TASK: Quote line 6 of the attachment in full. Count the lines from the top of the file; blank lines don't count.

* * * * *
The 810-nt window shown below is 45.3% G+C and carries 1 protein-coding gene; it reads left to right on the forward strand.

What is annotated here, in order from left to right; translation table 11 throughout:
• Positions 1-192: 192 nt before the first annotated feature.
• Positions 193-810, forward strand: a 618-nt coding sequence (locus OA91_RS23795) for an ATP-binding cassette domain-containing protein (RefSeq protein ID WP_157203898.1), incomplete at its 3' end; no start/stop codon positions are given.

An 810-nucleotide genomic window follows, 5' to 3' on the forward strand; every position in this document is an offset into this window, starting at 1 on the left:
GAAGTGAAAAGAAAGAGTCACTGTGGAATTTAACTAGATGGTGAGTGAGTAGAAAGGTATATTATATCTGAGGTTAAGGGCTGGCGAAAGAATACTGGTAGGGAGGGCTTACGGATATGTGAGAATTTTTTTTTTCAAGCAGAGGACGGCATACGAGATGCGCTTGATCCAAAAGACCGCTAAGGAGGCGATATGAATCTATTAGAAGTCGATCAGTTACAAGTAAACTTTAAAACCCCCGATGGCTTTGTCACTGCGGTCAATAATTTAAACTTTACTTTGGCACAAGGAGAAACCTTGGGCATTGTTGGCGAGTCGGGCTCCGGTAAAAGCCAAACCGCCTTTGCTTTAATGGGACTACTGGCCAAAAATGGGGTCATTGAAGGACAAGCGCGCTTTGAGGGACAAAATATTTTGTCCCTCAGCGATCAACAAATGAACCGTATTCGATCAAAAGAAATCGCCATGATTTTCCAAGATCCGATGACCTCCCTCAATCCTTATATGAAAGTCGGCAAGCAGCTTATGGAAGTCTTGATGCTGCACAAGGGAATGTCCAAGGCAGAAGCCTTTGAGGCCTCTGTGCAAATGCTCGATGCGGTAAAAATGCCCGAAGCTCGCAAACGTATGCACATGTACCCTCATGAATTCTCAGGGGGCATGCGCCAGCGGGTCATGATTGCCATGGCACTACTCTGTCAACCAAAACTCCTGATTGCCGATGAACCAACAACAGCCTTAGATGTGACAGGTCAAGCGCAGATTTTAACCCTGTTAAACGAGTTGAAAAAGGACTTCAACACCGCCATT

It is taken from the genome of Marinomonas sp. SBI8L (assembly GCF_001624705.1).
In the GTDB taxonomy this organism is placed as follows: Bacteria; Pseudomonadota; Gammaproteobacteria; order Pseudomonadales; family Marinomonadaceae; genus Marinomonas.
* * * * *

GAAGTGAAAAGAAAGAGTCACTGTGGAATTTAACTAGATGGTGAGTGAGTAGAAAGGTATATTATATCTGAGGTTAAGGGCTGGCGAAAGAATACTGGTAGGGAGGGCTTACGGATATGTGAGAATTTTTTTTTTCAAGCAGAGGACGGCATACGAGATGCGCTTGATCCAAAAGACCGCTAAGGAGGCGATATGAATCTATTAGAAGTCGATCAGTTACAAGTAAACTTTAAAACCCCCGATGGCTTTGTCACTGCGGTCAATAATTTAAACTTTACTTTGGCACAAGGAGAAACCTTGGGCATTGTTGGCGAGTCGGGCTCCGGTAAAAGCCAAACCGCCTTTGCTTTAATGGGACTACTGGCCAAAAATGGGGTCATTGAAGGACAAGCGCGCTTTGAGGGACAAAATATTTTGTCCCTCAGCGATCAACAAATGAACCGTATTCGATCAAAAGAAATCGCCATGATTTTCCAAGATCCGATGACCTCCCTCAATCCTTATATGAAAGTCGGCAAGCAGCTTATGGAAGTCTTGATGCTGCACAAGGGAATGTCCAAGGCAGAAGCCTTTGAGGCCTCTGTGCAAATGCTCGATGCGGTAAAAATGCCCGAAGCTCGCAAACGTATGCACATGTACCCTCATGAATTCTCAGGGGGCATGCGCCAGCGGGTCATGATTGCCATGGCACTACTCTGTCAACCAAAACTCCTGATTGCCGATGAACCAACAACAGCCTTAGATGTGACAGGTCAAGCGCAGATTTTAACCCTGTTAAACGAGTTGAAAAAGGACTTCAACACCGCCATT